Gardening with Scott: Wild About FruitArticle posted in: Lifestyle
You don’t need a garden to harvest baskets full of fresh wild fruit straight from the tree or vine. Many delicious varieties grow in uncultivated spaces, in cities, suburbs and rural areas. Foraging for food (or gathering untended edible plants) has become so popular in many places that social media groups organize tours and dinners. They’re a good place to start if you’re new to the experience. If you decide to go alone, remember that you should never pick on private property without permission. And be sure to avoid any plants that might be exposed to pesticides, industrial chemicals or other toxins.
Ready to explore these new tastes? We’ve got a list of delicious varieties of wild fruit that are abundant throughout most of the country in summer and early fall. Before you sample any of them, consult a website or field guide to be certain you’ve identified it properly. Like all fresh fruit, wild fruit varieties are SmartCarbs—they’re loaded with nutrients and fiber and a healthy part of your diet in recommended portions. One cup of these fruits is about one serving.
Check out six of our top wild fruit picks:
Only botanists can tell the difference between blueberries and huckleberries just by looking at them. Huckleberries are a wild fruit cousin of the more familiar blue fruit, but they’re a bit smaller. They have a perfectly balanced taste that is prized by bakers of pies and cobblers. The extra juicy berries sweeten fat-free plain yogurt and they make a delicious fresh topping for Buttermilk Waffles. Huckleberries grow on bushes in the sunny areas at the edges of woodlands. The fruit ripens in late summer.
You could pay five dollars or more for a pint of blackberries at the supermarket, but they grow abundantly in many state parks and forests around the country. The fruit is large—as big as your thumb—and sugary with a hint of tang. Blackberries turn smoothies appealingly purple and give Thick Sliced French Toast another layer of flavor. Look for blackberries in partially shady areas growing on canes (or woody vines) that reach up to six feet tall. Remember to wear long sleeves when picking them to protect your arms from the plant’s sharp thorns.
The little red fruit that is popular around the holidays comes from plants growing in bogs in a few places. Highbush cranberries look and taste very much the same, but they are a different species that thrive in a wide range of climates. Highbush cranberry shrubs are attractive from spring to fall and they’ve become popular ornamental plants for landscapers to use in corporate campuses and other carefully groomed spaces. Birds are the only competition for the berries, which ripen in late summer. The fruit’s tart flavor will complement the sweetness in Maple Brown Sugar Oatmeal.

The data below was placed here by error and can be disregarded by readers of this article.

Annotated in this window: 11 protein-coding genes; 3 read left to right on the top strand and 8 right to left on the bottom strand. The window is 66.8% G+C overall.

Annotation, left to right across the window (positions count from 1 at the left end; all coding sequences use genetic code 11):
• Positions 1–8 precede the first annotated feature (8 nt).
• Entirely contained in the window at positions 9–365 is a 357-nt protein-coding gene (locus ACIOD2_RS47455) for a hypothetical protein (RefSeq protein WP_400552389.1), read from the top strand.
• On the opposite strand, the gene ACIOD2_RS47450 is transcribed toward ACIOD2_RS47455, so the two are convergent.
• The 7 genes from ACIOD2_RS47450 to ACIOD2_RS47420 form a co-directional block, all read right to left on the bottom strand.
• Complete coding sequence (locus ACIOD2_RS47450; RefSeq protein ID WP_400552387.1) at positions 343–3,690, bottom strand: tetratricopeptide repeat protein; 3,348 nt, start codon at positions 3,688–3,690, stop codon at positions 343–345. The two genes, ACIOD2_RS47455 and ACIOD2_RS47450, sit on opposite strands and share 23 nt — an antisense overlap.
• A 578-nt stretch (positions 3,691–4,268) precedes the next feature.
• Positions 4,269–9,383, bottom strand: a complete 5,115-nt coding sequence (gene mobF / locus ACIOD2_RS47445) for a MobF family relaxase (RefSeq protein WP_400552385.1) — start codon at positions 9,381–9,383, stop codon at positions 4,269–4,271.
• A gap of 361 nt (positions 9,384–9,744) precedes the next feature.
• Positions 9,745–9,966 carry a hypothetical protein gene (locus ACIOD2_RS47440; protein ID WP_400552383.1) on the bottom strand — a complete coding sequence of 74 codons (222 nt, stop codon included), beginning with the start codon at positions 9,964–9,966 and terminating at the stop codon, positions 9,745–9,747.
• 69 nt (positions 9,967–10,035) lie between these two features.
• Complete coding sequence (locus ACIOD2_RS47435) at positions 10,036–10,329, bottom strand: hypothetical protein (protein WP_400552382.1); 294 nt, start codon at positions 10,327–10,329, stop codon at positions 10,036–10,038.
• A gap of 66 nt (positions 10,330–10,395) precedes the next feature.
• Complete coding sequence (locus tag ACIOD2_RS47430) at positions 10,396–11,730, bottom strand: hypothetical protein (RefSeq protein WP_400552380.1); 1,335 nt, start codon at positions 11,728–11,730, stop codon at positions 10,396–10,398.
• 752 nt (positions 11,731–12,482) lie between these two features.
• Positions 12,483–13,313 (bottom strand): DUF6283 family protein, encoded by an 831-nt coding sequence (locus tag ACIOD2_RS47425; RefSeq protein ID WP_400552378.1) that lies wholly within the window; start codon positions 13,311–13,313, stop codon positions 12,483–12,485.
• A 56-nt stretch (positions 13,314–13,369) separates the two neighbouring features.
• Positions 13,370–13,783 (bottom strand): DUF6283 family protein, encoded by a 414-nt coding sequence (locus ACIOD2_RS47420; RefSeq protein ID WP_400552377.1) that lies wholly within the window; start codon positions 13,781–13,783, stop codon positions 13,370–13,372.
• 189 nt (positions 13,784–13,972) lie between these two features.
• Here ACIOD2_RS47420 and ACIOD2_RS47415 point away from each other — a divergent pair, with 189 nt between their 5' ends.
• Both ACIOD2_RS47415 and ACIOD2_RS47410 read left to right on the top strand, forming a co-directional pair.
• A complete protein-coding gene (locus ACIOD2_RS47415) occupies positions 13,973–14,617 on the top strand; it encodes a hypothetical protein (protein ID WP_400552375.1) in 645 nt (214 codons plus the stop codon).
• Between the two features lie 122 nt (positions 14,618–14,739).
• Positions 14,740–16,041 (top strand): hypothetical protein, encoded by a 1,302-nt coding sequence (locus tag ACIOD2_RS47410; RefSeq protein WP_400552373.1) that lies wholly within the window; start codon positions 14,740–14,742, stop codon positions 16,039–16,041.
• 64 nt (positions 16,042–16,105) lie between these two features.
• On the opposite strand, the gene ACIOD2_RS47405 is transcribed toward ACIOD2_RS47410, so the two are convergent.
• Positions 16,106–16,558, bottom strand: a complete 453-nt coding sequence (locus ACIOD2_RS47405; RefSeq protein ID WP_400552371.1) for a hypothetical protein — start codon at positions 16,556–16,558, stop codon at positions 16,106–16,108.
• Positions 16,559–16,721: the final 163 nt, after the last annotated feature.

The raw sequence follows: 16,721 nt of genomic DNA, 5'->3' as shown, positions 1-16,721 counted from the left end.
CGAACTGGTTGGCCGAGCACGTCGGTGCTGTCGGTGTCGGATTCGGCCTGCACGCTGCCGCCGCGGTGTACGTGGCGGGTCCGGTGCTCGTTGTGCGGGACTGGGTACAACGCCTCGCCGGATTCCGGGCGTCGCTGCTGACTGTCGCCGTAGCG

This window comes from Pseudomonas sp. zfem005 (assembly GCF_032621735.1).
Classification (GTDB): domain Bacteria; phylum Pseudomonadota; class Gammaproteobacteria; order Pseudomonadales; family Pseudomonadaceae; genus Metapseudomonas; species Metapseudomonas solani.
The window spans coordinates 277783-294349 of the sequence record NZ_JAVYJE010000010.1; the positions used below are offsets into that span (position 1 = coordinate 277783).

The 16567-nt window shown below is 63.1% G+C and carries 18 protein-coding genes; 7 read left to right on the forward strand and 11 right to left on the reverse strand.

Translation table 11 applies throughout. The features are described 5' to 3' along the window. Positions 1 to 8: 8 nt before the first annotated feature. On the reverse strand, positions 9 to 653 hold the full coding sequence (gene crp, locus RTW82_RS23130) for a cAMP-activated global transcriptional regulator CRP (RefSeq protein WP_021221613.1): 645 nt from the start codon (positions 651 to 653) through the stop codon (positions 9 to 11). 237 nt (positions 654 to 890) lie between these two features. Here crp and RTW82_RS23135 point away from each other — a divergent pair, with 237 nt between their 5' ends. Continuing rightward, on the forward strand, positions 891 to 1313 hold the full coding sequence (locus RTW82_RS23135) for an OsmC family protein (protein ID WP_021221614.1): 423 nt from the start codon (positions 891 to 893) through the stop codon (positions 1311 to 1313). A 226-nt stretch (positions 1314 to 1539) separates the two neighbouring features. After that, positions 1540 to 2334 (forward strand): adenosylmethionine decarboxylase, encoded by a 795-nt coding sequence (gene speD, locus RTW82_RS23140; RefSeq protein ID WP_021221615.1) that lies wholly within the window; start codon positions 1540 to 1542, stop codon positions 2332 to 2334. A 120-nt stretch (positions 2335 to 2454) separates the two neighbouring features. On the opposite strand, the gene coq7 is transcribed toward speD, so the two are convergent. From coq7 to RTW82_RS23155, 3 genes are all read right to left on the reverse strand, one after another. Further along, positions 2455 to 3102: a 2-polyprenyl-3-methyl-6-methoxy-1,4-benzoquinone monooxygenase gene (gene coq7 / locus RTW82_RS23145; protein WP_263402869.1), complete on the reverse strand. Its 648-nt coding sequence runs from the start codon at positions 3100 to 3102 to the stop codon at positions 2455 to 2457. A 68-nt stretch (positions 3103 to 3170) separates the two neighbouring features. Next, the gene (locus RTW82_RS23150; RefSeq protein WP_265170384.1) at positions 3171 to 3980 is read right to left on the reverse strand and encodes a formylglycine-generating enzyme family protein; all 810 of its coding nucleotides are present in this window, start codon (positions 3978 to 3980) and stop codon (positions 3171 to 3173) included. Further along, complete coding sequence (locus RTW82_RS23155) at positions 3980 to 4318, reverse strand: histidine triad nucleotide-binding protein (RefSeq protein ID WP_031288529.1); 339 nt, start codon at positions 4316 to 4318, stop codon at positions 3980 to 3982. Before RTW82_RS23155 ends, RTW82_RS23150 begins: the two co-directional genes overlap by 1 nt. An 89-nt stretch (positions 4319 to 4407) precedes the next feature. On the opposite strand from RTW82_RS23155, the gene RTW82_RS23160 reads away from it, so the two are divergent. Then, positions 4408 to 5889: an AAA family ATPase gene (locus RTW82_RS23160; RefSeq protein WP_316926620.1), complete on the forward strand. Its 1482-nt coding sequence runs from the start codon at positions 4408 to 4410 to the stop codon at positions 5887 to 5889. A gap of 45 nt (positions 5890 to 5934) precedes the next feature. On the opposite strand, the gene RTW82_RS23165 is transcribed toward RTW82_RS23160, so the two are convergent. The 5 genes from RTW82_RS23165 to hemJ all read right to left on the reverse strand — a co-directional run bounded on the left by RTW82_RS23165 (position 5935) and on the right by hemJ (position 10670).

No matter where you live, you don’t have to look far from your home to find wild grapes. The dozens of different varieties have adapted to almost every climate, and they come up in vacant city lots, around suburban backyards and strip malls and farmlands. Wild grapes are more like the Concord types than the green and red “table grapes” you find in stores. These have dark blue or purple skin, a few seeds inside, and a luscious soft pulp that’s naturally sweet when they’re fully ripe. Remove them from the stem, let them chill in the freezer and pop them in your mouth when you need a cool treat on a hot day.
If you enjoy the tropical tastes of mangoes, pineapple and bananas, you’ll like pawpaws. They weigh up to one pound each and, with their green to yellow skin, they look like large mangoes. The soft flesh inside is a creamy color with a few big black seeds. Pawpaws grow on tall trees that are often found around old or abandoned homes and farms. If want something different than your everyday banana in your Sweetened Os Cereal, try slices of pawpaw.
You may have seen and even tried Japanese (or Asian) persimmons, a specialty fruit found in grocery stores at certain times of the year. American persimmons grow wild in sunny areas near forests and parks, and along roadsides. The fruit is smaller than the Asian type, but a similar orange-red color when ripe. American persimmons taste sour until they soften and are about to drop off the tree. At that point, they become the sweetest fruit you’ve ever eaten. The soft, juicy flesh is typically enjoyed fresh, but you can use it in smoothies, too.